Short row shaping (optional)
If you are feeling adventurous you might want to add short row shaping to your sweater. This will raise the back neck of the sweater relative to the front. It is completely optional so if this is your very first sweater just keep going! Full short row instructions can be found here.
Separate the body and sleeves
Now for the fun part! Once you separate the body and sleeves it will start to look like an actual sweater! You will be placing your sleeve stitches on waste yarn, casting on stitches at the underarm, and joining the front and back into a single tube. Check out our tutorial on placing stitches on waste yarn here.
Once you have completed this round the sleeve stitches are on hold and only the body stitches are on the needles. Is it starting to look like a sweater yet?
Here comes the easy peasy miles of stockinette! Just knit knit knit until your piece measures the desired or specified length. Then you’ll work a little ribbing and it’s time to bind off!
Binding off: You can choose either a regular bind off or a bind off in pattern. For a regular bind off you are working 2 knit stitches, passing the first over the second, knitting another stitch, passing the first over the second etc (bind off tutorial here).
You are now going to place the sleeve stitches back on the needles and pick up and knit stitches from the body of the sweater. You can work the sleeves using double pointed needles (DPNs) or a long circular and the magic loop technique. For larger sizes you can also work most of the sleeve on a 16″ circular needle.
A note on using double pointed needles (DPNs) for the sleeves: The easiest way to distribute your stitches is having the stitches from the BOR to the garter panel on the first needle, the garter panel on the second needle, and the rest of the stitches on the third needle. The beginning of your round is the first stitch on the first needle (the middle of the underarm).
Once you have picked up all of your stitches, you will join again for working in the round. You might have a small hole at the underarm, not to worry, we will stitch that up later.
Next you will work a few inches even, maintaining the garter panel and knitting all other stitches.
If you want to adjust the sleeve length, this is a good place to do it. If you want a longer or shorter sleeve, here is where you should add or subtract inches.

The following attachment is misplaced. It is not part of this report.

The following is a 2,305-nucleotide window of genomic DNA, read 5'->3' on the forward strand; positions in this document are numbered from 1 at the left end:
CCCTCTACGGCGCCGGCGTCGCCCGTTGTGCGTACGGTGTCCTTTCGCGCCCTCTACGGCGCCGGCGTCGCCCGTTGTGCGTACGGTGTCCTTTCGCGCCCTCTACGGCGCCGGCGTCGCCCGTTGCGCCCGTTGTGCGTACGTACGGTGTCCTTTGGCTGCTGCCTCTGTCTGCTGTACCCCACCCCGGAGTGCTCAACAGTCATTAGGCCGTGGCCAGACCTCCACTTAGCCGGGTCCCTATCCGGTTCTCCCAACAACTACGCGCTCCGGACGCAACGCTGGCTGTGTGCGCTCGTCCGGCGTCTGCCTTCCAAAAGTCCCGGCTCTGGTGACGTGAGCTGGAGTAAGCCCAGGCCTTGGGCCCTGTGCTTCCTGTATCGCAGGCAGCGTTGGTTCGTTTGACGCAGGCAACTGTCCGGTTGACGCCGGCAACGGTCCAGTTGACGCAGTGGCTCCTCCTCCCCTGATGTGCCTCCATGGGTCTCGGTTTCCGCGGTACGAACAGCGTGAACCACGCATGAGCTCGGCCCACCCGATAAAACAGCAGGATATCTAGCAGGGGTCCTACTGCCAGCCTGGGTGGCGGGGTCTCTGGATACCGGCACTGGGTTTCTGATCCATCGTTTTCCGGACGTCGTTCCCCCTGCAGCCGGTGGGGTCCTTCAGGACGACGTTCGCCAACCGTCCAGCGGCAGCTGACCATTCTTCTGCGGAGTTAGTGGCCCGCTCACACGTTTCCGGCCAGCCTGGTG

Now you’re going to taper your sleeves by working decrease rounds. If knitting 2 stitches together is new to you, check our our k2tog tutorial here. If an ssk is new to you check out our ssk tutorial here.
Once you’ve worked all of your decreases it’s time to work even, without decreases, until the sleeve is the right length for you. Then it’s just a little ribbing and a bind off. Just like at the body you can work either a regular bind off or a bind off in pattern.
A tip for making 2 sleeves exactly the same: The important thing about knitting sleeves is making 2 the same (sounds obvious right?). So make sure to take notes on the number of rounds you work as you go.
- how many rounds to the first decrease?
- how many rounds after the last decrease but before the ribbing?
- how many rounds in the ribbing?
Option 2 collar
If you worked option 2 at the cast-on work ribbing as follows:
With smaller needles and RS facing, pick up and knit 1 stitch in each cast-on stitch.
Work in 1×1 ribbing. Bind off all sts loosely. The loosely here is key, because the sweater has to stretch to go over a head. If you find your bind off is too tight take it out and try it again with a larger needle, or with a bind off in pattern (it tends to be a little stretchier).
Finishing a sweater can be the most important part. Block your sweater and weave in your ends. There will be a small hole at the underarm, use your tail to sew that up – we have some tips on how to sew up that pesky underarm here.
You have put a lot of work into your first sweater so don’t skip blocking, it’s an important step. Your yarn has been running through your fingers and probably needs a wash at minimum. Blocking will make your stitches even out and lie flat and generally ‘smooth out’ your work. It’s easy to block a sweater out of proportion if you aren’t careful. Make sure you have your measuring tape handy and that your chest measurements and length are as desired.